**Due to the ongoing COVID-19 pandemic, the next Music Diagnostic Exam will be administered online via Blackboard.
Applicants must be fully admitted to the UofSC Graduate School in order to access the exam.
The history and theory area exams will be available to take December 2, starting at 6:00 a.m. until December 4 at 11:59 p.m., 2020. Email Traci Hair with your name, UofSC ID and UofSC email address by November 16, 2020 to register.
Online Music Education and Piano Literature exams (for those areas only) are to be scheduled individually with Traci Hair and completed by December 14, 2020.**
Prior to initial registration, all students desiring to pursue a graduate degree in music or music education (MM, MME, DMA, Ph.D.) are required to take the Graduate Music Diagnostic Examination. If you are preparing to take this exam, download, complete and return the Graduate Music Diagnostic Examination form.
The music history portion consists of one essay, an aural styles examination, and objective questions that deal with terms, names, dates, general music bibliography and major works of all Western music literature from the Middle Ages to the present. The latest edition of the following books are suggested as basic study materials: Grout/Palisca/Burkholder, “A History of Western Music”; Miller, “History of Music”; “The New Harvard Dictionary of Music.”
The music theory portion of the examination tests aural skills (melodic, two-part and harmonic dictation, as well as harmonic recognition and sight-singing) and basic theoretical knowledge (acoustics, analysis, part-writing, instrumental transposition, counterpoint, form, orchestration, terminology). Standard college textbooks in the indicated areas may be used as basic review materials.
Music education majors will be given a written examination that tests pedagogical knowledge of elementary or secondary music teaching (general pedagogy, methods, materials, literature), and those specializing in choral or instrumental music may be given a conducting examination. The piano literature portion of the examination tests general knowledge of the standard body of piano performance literature (Baroque through Contemporary), more detailed knowledge of genres, stylistic trends and basic terminology. Score identification of standard works from the piano repertoire is also tested.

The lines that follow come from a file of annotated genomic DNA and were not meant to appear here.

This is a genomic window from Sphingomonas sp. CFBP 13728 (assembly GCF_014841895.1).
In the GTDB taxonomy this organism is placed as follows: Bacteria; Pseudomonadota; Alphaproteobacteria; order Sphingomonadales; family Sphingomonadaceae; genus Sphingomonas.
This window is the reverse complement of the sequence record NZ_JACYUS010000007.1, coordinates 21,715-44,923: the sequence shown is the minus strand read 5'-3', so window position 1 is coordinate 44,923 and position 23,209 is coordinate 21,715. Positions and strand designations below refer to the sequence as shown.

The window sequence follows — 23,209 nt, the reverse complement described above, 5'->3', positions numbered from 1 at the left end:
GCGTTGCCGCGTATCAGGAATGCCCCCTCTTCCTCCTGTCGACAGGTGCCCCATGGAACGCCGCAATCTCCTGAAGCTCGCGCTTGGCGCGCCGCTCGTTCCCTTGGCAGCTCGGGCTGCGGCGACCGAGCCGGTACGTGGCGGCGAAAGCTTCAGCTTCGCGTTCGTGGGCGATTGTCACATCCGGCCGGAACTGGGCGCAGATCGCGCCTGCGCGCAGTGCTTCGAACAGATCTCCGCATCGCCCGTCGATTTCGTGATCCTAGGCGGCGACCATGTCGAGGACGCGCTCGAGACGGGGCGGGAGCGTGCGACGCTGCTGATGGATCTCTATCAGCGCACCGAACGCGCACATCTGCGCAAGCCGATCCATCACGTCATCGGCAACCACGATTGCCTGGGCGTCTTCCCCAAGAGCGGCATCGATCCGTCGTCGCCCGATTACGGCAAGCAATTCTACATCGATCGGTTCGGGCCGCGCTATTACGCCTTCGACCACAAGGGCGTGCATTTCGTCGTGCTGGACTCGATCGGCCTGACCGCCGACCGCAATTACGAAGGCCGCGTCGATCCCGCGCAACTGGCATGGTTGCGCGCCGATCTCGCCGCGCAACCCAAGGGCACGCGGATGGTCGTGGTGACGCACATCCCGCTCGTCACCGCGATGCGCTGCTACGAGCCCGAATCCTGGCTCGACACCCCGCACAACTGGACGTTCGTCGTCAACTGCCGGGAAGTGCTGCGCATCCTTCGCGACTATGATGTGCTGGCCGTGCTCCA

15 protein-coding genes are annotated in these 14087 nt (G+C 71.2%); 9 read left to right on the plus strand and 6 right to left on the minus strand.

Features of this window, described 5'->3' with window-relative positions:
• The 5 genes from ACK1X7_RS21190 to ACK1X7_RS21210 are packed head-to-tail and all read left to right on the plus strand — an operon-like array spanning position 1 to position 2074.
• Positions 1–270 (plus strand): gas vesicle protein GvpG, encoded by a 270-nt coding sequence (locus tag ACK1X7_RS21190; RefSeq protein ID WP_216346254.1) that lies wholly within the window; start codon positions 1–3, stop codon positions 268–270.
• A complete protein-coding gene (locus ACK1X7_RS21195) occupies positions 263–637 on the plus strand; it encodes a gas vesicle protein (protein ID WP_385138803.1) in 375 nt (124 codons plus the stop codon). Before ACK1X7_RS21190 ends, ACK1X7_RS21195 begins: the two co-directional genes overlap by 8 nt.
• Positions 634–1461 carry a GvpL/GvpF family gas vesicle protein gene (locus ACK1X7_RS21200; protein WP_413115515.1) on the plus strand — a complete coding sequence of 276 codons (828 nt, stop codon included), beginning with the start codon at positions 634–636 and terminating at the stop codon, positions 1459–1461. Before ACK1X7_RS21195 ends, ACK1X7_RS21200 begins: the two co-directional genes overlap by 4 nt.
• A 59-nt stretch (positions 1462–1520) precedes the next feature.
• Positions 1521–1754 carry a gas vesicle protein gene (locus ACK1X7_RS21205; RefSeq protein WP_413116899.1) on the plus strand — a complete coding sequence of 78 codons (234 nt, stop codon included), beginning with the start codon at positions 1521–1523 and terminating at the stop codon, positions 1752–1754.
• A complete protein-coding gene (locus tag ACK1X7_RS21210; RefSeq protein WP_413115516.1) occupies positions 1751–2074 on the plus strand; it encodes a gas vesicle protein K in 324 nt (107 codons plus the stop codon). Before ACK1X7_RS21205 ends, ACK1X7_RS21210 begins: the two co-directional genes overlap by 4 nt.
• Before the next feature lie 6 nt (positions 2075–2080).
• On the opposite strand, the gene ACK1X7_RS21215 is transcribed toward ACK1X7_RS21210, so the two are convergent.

Students are advised to prepare carefully for all portions of the examination since the results are used to determine not only their admission status but also whether they will be required to take certain courses. Any student who changes areas after admission to a particular graduate degree program will be required to complete parts of the Diagnostic Examination applicable to the new area. All requirements resulting from the examination must be completed as stipulated by the School of Music. The Graduate Music Diagnostic Examination is normally offered during the week preceding the fall, spring and first summer terms.
Nine to 12 semester hours of course work (six to nine for graduate assistants) constitute a full graduate load during a regular session; six semester hours of work during a five-week summer session constitute a full load. Any graduate student wanting to use university facilities (e.g., to present a recital or to use a university library) or consult on research or recital work must be officially enrolled in appropriate courses.
Although students are expected to avail themselves of faculty advisement, it is the responsibility of each student to know and follow all graduate guidelines and regulations. Any exception to graduate regulations or degree requirements must be approved in writing by the music graduate director.
Dismissal from a graduate program
Upon the recommendation of the area faculty and with the approval of the music graduate committee, a music graduate student may be dismissed either from a graduate program or from degree candidacy if the student’s work in the major area is not meeting the minimal expectations of the School of Music. The music graduate director will inform the student in writing of the decision and enumerate the reasons for dismissal. The student may appeal the dismissal to the music graduate committee.